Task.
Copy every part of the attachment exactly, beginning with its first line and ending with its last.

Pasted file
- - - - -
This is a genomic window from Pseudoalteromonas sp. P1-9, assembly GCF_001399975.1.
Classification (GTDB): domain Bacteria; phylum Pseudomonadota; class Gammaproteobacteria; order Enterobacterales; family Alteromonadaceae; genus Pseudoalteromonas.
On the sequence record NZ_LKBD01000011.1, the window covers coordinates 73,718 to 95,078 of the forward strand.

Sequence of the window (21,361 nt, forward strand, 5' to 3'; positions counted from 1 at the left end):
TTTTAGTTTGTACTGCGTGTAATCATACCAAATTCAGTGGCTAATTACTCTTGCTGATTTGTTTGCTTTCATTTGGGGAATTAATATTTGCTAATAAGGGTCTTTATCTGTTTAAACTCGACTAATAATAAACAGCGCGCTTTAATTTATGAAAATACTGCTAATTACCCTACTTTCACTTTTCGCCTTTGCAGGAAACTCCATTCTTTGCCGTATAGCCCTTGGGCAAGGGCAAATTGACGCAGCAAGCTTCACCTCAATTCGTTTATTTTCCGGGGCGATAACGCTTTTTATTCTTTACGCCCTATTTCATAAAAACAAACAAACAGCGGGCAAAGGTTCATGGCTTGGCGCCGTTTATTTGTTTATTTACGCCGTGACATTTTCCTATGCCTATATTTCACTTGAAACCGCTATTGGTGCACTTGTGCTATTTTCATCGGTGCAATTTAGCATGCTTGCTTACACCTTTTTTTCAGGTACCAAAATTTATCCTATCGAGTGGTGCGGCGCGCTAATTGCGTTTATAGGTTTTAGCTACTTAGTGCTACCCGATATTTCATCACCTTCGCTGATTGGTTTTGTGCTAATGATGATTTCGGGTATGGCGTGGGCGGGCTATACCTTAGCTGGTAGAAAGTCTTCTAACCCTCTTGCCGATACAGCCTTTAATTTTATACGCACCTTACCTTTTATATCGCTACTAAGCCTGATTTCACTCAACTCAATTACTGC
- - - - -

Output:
This is a genomic window from Pseudoalteromonas sp. P1-9, assembly GCF_001399975.1.
Classification (GTDB): domain Bacteria; phylum Pseudomonadota; class Gammaproteobacteria; order Enterobacterales; family Alteromonadaceae; genus Pseudoalteromonas.
On the sequence record NZ_LKBD01000011.1, the window covers coordinates 73,718 to 95,078 of the forward strand.

Sequence of the window (21,361 nt, forward strand, 5' to 3'; positions counted from 1 at the left end):
TTTTAGTTTGTACTGCGTGTAATCATACCAAATTCAGTGGCTAATTACTCTTGCTGATTTGTTTGCTTTCATTTGGGGAATTAATATTTGCTAATAAGGGTCTTTATCTGTTTAAACTCGACTAATAATAAACAGCGCGCTTTAATTTATGAAAATACTGCTAATTACCCTACTTTCACTTTTCGCCTTTGCAGGAAACTCCATTCTTTGCCGTATAGCCCTTGGGCAAGGGCAAATTGACGCAGCAAGCTTCACCTCAATTCGTTTATTTTCCGGGGCGATAACGCTTTTTATTCTTTACGCCCTATTTCATAAAAACAAACAAACAGCGGGCAAAGGTTCATGGCTTGGCGCCGTTTATTTGTTTATTTACGCCGTGACATTTTCCTATGCCTATATTTCACTTGAAACCGCTATTGGTGCACTTGTGCTATTTTCATCGGTGCAATTTAGCATGCTTGCTTACACCTTTTTTTCAGGTACCAAAATTTATCCTATCGAGTGGTGCGGCGCGCTAATTGCGTTTATAGGTTTTAGCTACTTAGTGCTACCCGATATTTCATCACCTTCGCTGATTGGTTTTGTGCTAATGATGATTTCGGGTATGGCGTGGGCGGGCTATACCTTAGCTGGTAGAAAGTCTTCTAACCCTCTTGCCGATACAGCCTTTAATTTTATACGCACCTTACCTTTTATATCGCTACTAAGCCTGATTTCACTCAACTCAATTACTGC